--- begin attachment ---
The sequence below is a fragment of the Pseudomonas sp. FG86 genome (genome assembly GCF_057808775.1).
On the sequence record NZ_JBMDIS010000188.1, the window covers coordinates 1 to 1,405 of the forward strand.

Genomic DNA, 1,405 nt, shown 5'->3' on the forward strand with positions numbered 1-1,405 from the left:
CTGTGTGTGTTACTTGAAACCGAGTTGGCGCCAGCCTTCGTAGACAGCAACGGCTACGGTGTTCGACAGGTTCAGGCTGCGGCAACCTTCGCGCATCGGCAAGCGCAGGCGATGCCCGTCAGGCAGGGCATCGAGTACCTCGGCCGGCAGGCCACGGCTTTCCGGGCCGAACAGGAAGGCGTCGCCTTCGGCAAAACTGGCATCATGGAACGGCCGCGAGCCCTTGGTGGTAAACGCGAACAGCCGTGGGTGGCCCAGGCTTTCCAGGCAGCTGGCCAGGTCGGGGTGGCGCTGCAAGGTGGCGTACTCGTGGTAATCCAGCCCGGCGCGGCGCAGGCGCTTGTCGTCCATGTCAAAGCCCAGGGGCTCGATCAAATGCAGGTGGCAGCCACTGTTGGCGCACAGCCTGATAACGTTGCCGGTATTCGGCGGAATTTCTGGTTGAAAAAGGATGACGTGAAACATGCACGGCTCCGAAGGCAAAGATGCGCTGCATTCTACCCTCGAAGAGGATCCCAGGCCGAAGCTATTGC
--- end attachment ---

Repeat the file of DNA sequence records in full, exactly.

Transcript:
The sequence below is a fragment of the Pseudomonas sp. FG86 genome (genome assembly GCF_057808775.1).
On the sequence record NZ_JBMDIS010000188.1, the window covers coordinates 1 to 1,405 of the forward strand.

Genomic DNA, 1,405 nt, shown 5'->3' on the forward strand with positions numbered 1-1,405 from the left:
CTGTGTGTGTTACTTGAAACCGAGTTGGCGCCAGCCTTCGTAGACAGCAACGGCTACGGTGTTCGACAGGTTCAGGCTGCGGCAACCTTCGCGCATCGGCAAGCGCAGGCGATGCCCGTCAGGCAGGGCATCGAGTACCTCGGCCGGCAGGCCACGGCTTTCCGGGCCGAACAGGAAGGCGTCGCCTTCGGCAAAACTGGCATCATGGAACGGCCGCGAGCCCTTGGTGGTAAACGCGAACAGCCGTGGGTGGCCCAGGCTTTCCAGGCAGCTGGCCAGGTCGGGGTGGCGCTGCAAGGTGGCGTACTCGTGGTAATCCAGCCCGGCGCGGCGCAGGCGCTTGTCGTCCATGTCAAAGCCCAGGGGCTCGATCAAATGCAGGTGGCAGCCACTGTTGGCGCACAGCCTGATAACGTTGCCGGTATTCGGCGGAATTTCTGGTTGAAAAAGGATGACGTGAAACATGCACGGCTCCGAAGGCAAAGATGCGCTGCATTCTACCCTCGAAGAGGATCCCAGGCCGAAGCTATTGC